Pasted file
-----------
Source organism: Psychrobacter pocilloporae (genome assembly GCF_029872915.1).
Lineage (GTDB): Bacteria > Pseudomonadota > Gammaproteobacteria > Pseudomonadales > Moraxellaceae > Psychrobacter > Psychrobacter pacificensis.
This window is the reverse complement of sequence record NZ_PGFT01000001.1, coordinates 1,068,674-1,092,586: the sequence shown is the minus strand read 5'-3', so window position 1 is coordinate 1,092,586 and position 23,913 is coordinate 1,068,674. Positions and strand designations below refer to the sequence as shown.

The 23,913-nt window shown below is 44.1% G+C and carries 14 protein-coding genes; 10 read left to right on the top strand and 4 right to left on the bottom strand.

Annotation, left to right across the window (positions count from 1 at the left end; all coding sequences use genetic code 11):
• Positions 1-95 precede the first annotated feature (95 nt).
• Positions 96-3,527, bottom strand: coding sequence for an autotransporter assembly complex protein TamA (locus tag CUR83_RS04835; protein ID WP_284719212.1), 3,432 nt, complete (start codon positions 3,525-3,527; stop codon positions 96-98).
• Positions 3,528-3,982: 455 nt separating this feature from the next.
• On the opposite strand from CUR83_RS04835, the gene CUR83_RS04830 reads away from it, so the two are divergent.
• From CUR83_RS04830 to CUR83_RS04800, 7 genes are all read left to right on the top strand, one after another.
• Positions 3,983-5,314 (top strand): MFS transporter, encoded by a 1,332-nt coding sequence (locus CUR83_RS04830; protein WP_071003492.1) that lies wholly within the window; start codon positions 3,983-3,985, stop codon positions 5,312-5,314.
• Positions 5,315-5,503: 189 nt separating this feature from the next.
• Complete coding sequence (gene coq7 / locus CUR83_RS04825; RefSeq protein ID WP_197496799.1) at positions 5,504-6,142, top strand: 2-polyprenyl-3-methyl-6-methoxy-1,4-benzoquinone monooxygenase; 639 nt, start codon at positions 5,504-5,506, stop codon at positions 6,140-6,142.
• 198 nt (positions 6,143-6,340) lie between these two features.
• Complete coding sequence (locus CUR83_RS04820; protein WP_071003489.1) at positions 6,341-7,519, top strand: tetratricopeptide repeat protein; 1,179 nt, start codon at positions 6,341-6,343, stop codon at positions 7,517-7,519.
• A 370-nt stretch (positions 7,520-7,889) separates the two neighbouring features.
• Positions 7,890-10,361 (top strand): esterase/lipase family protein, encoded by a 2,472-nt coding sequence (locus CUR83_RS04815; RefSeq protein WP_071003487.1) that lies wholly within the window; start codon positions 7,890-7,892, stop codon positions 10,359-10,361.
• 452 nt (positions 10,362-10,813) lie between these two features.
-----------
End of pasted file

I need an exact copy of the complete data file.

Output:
Source organism: Psychrobacter pocilloporae (genome assembly GCF_029872915.1).
Lineage (GTDB): Bacteria > Pseudomonadota > Gammaproteobacteria > Pseudomonadales > Moraxellaceae > Psychrobacter > Psychrobacter pacificensis.
This window is the reverse complement of sequence record NZ_PGFT01000001.1, coordinates 1,068,674-1,092,586: the sequence shown is the minus strand read 5'-3', so window position 1 is coordinate 1,092,586 and position 23,913 is coordinate 1,068,674. Positions and strand designations below refer to the sequence as shown.

The 23,913-nt window shown below is 44.1% G+C and carries 14 protein-coding genes; 10 read left to right on the top strand and 4 right to left on the bottom strand.

Annotation, left to right across the window (positions count from 1 at the left end; all coding sequences use genetic code 11):
• Positions 1-95 precede the first annotated feature (95 nt).
• Positions 96-3,527, bottom strand: coding sequence for an autotransporter assembly complex protein TamA (locus tag CUR83_RS04835; protein ID WP_284719212.1), 3,432 nt, complete (start codon positions 3,525-3,527; stop codon positions 96-98).
• Positions 3,528-3,982: 455 nt separating this feature from the next.
• On the opposite strand from CUR83_RS04835, the gene CUR83_RS04830 reads away from it, so the two are divergent.
• From CUR83_RS04830 to CUR83_RS04800, 7 genes are all read left to right on the top strand, one after another.
• Positions 3,983-5,314 (top strand): MFS transporter, encoded by a 1,332-nt coding sequence (locus CUR83_RS04830; protein WP_071003492.1) that lies wholly within the window; start codon positions 3,983-3,985, stop codon positions 5,312-5,314.
• Positions 5,315-5,503: 189 nt separating this feature from the next.
• Complete coding sequence (gene coq7 / locus CUR83_RS04825; RefSeq protein ID WP_197496799.1) at positions 5,504-6,142, top strand: 2-polyprenyl-3-methyl-6-methoxy-1,4-benzoquinone monooxygenase; 639 nt, start codon at positions 5,504-5,506, stop codon at positions 6,140-6,142.
• 198 nt (positions 6,143-6,340) lie between these two features.
• Complete coding sequence (locus CUR83_RS04820; protein WP_071003489.1) at positions 6,341-7,519, top strand: tetratricopeptide repeat protein; 1,179 nt, start codon at positions 6,341-6,343, stop codon at positions 7,517-7,519.
• A 370-nt stretch (positions 7,520-7,889) separates the two neighbouring features.
• Positions 7,890-10,361 (top strand): esterase/lipase family protein, encoded by a 2,472-nt coding sequence (locus CUR83_RS04815; RefSeq protein WP_071003487.1) that lies wholly within the window; start codon positions 7,890-7,892, stop codon positions 10,359-10,361.
• 452 nt (positions 10,362-10,813) lie between these two features.